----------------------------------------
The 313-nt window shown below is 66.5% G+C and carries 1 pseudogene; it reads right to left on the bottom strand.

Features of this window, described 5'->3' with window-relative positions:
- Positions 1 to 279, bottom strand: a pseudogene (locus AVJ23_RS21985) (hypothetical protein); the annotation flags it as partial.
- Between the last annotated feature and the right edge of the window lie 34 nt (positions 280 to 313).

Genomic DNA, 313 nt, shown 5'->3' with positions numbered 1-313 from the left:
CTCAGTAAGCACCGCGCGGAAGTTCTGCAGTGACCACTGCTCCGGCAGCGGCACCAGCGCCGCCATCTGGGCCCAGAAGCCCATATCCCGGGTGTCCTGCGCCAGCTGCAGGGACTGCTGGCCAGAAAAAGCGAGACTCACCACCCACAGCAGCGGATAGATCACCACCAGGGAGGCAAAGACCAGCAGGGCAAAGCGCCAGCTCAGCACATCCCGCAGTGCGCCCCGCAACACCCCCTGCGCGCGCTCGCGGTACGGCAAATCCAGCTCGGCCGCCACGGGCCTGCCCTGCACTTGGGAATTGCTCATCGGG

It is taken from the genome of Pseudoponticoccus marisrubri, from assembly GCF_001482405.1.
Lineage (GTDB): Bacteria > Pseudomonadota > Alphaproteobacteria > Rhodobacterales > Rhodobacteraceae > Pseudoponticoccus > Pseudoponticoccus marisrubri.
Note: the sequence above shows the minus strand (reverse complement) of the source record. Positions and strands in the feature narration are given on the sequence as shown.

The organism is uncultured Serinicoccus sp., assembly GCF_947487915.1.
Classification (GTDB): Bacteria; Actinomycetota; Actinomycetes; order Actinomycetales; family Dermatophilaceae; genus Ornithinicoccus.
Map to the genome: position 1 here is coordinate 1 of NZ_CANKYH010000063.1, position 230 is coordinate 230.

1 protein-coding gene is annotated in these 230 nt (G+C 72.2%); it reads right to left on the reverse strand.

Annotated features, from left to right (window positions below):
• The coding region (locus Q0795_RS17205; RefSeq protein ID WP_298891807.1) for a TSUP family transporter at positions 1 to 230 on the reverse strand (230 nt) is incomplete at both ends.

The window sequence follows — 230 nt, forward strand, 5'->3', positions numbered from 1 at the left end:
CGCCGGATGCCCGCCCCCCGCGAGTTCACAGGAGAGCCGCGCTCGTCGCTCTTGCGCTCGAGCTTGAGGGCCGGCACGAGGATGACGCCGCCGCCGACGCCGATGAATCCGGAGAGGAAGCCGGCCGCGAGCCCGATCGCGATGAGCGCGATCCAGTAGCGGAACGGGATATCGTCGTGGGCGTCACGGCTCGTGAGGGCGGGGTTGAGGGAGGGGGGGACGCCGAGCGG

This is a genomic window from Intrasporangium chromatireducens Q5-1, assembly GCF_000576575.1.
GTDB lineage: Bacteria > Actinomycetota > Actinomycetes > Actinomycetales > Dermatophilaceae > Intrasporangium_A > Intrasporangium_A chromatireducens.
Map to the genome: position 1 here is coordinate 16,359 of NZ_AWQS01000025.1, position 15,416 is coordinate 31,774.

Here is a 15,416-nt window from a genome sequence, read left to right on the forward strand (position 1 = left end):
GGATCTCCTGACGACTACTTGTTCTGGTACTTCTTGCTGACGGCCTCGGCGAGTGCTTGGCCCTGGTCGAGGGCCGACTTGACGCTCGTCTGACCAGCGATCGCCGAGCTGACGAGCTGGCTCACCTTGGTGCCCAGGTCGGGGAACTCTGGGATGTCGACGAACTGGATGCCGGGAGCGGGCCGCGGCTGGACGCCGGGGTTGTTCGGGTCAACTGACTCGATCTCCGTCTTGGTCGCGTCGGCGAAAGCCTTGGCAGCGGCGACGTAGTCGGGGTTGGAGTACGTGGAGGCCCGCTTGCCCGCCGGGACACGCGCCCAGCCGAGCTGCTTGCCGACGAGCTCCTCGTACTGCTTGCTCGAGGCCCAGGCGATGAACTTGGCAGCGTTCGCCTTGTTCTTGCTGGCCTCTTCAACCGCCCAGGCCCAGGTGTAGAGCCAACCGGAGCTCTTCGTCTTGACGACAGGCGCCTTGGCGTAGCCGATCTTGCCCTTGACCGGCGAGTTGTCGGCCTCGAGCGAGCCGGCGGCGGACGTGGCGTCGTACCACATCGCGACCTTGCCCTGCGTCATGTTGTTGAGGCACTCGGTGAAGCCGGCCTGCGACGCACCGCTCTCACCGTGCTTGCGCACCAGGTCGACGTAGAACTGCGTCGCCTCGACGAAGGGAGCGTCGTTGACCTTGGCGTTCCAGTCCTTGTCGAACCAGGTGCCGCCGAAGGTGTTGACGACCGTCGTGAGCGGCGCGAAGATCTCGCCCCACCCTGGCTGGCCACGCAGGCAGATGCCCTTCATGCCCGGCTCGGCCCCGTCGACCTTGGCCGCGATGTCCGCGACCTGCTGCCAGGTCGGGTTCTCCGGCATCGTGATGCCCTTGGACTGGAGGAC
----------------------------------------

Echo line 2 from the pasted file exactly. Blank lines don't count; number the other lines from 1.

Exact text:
Features of this window, described 5'->3' with window-relative positions: